In practice, hash functions often use the bit representation of values. e.g. compute the binary representation of the characters in the search key and return the sum modulus the number of buckets. e.g. distribute first names over 59 buckets. Use ASCII values of the letters e.g. John ( = 399), 399 modulo 59 = bucket 45. In practice schemes are more complicated than the above. See the big white algorithm book for more details (Cormen, Leiserson, Rivest). For a hash table the idea is that there will be n entries. n = the number of actual values. the hope is that each of the n values maps to a different index (no collisions). For DB hash indexing the index is divided into buckets. each bucket maps to a disk page (which maps to a disk block). The hash function maps index entries to buckets with the intent that no bucket overflows.

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**Hash Function Problems**

Poor distribution of values to buckets. This can happen because the hash function is either not random or not uniform. Solution: Change the hash function. Skewed data distribution. The distribution of search key values is skewed. That is, there is not a uniform distribution of values – many incidences of some values and few of others. Solution: There is no way this can be addressed by changing the hash function. If this is a problem then a hash index may not be a good choice. Collisions Overflow may be caused by inserts of data entries with the same hash value (but different search key values). Solution: Static hashing does not address this. Extendible hashing and linear hashing deal with collisions to some extent.

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**Static Hashing Hash function Primary pages Overflow pages Performance**

A uniform and random hash function h evenly maps search key values to a primary page. With N buckets the hash function maps a search key value to buckets 0 to N-1. Primary pages The number of buckets (pages) is pre-determined. Each bucket is a disk page. Overflow pages As the DB grows primary pages become full. Additional data is placed in overflow pages chained to the primary pages. Finding a value involves searching these pages. Performance Generally a search requires one disk access. Insert or delete require two disk accesses. The number of primary pages is fixed. The structure becomes inefficient as the file grows (because of the overflow pages). It wastes space if the file shrinks. Re-hashing removes overflow until the DB grows again. This process is time-consuming and the index is inaccessible during it.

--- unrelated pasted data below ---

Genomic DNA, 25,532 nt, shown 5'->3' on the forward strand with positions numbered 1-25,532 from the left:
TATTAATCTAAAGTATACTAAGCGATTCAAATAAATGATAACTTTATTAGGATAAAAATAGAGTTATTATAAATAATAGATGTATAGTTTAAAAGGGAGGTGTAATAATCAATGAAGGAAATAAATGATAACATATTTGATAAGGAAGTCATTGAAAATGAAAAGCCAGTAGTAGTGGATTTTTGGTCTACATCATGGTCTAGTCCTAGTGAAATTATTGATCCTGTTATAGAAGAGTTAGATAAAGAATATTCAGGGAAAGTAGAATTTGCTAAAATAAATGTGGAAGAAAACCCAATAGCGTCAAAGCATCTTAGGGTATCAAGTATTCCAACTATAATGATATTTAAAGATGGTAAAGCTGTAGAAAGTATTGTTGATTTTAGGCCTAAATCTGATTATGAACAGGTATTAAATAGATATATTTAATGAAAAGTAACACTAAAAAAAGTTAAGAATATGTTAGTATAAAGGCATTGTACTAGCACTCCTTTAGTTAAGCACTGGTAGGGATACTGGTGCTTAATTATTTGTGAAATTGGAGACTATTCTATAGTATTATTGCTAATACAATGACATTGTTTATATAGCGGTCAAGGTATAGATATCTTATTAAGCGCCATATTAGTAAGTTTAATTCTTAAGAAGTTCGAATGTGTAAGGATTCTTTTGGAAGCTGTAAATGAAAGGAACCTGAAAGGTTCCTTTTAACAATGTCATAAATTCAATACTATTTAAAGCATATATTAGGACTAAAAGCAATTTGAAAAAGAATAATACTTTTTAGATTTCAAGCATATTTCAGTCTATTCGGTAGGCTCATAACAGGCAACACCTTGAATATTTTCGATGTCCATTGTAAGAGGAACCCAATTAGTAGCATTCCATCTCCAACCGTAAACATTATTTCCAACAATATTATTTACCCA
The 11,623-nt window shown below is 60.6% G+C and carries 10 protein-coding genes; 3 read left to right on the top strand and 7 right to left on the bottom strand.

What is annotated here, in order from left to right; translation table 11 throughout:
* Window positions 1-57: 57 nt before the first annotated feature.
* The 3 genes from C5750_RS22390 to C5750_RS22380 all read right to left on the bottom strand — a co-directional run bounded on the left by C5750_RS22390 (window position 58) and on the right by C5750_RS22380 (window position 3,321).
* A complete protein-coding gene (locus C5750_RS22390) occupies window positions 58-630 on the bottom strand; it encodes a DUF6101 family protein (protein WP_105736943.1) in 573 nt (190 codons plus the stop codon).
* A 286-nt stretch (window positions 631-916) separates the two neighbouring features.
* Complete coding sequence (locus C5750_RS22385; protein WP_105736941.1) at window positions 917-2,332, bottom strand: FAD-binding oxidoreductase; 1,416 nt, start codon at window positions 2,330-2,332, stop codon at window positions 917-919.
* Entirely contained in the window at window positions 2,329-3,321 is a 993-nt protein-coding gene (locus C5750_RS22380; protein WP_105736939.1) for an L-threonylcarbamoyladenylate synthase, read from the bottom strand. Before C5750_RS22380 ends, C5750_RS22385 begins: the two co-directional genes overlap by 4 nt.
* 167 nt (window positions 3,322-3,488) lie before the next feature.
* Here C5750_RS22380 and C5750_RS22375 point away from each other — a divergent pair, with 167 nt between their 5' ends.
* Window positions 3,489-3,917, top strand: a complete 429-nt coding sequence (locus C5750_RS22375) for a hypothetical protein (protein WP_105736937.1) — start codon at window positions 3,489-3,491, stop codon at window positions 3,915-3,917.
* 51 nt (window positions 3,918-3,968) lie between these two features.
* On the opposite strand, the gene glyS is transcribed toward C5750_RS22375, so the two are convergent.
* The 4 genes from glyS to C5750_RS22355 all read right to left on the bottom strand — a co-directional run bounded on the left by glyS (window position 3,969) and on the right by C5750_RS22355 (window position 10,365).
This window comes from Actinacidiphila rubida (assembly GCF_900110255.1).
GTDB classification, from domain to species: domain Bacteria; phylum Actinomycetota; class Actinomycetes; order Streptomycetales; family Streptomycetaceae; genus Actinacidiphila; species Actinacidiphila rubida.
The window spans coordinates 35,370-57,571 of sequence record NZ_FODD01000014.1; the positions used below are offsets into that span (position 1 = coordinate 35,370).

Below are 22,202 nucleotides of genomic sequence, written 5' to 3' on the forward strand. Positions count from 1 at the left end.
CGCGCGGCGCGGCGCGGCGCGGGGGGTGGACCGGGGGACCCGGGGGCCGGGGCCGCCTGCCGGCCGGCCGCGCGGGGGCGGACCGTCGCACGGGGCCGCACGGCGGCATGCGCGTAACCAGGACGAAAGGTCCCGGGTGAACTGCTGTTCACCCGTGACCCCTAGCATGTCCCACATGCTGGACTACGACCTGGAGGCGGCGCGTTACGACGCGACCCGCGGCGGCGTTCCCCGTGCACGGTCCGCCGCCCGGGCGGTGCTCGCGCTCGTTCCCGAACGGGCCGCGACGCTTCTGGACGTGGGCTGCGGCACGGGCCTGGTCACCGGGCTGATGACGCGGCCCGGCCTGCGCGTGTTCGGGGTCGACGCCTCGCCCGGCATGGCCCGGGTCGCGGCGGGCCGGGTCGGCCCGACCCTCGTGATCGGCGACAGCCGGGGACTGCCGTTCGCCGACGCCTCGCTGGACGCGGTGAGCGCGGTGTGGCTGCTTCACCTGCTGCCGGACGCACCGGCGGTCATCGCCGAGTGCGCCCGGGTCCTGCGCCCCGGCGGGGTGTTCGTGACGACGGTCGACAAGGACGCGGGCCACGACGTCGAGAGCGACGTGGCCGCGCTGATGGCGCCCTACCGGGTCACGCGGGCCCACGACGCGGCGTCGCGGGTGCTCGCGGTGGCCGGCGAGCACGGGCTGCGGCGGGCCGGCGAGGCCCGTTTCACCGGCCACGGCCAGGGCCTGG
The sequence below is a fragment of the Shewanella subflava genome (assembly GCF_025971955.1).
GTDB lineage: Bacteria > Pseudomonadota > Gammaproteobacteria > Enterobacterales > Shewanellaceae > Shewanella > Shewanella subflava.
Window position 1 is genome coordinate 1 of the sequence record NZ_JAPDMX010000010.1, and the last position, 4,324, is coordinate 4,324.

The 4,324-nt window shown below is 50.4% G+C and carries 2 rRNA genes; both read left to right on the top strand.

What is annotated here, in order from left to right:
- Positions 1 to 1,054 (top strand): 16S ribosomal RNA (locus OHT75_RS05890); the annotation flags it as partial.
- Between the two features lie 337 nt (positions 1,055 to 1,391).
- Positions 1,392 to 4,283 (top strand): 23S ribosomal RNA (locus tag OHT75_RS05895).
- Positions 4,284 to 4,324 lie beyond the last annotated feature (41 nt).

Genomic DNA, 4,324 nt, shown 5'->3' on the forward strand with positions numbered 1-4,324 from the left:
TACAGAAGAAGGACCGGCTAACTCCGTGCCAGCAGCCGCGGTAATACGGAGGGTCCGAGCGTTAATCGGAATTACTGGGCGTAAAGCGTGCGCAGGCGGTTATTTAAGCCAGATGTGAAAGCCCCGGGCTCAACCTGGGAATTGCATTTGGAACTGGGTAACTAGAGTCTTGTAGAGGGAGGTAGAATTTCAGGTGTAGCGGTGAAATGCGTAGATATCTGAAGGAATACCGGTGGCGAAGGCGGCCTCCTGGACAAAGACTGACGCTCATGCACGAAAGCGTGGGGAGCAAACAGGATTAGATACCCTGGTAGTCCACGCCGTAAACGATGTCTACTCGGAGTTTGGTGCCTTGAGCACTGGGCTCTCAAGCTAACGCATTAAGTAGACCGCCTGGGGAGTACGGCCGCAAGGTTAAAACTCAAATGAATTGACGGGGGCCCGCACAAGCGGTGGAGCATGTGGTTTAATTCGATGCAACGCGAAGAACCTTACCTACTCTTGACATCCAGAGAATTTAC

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Extendible Hashing The efficiency of static hashing declines as the file grows. Overflow pages increase search time. One solution would be to use a range of hash functions based on a bit value and double the number of buckets (and the function range) whenever an overflow page is needed. Such a reorganization is expensive. Is it possible to make local changes? Use a directory of pointers to buckets. Double the directory size when required. Only split the pages that have overflowed. The directory need only consist of an array of pointers to pages so is relatively compact. The array index represents the value computed by the hash function. At any time the array size is determined by how many bits of the hash result are being used. Usually the last d (least significant) bits are used.

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Basic Structure 64 16 00 1 17 5 01 10 11 6 31 15 The array index is the last two bits of the hash value. Note that the values in the cells represents the hash value (not the search key value). Assume that three records fit on a page (so each bucket is a disc page). There are only four pages of data and none of the pages is full – only two bits are required as an index.

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Inserting Values 64 16 00 1 17 5 01 9 10 11 6 14 31 15 insert Insert 14 and 9 into the index shown in the previous example. 14 fits but inserting 9 causes the page to overflow. Double the directory and split the overflowing bucket (01) into two. Distribute the entries based on the last three digits of the hash value. Directory pointers to the existing buckets are added for the other three new three digit hash values.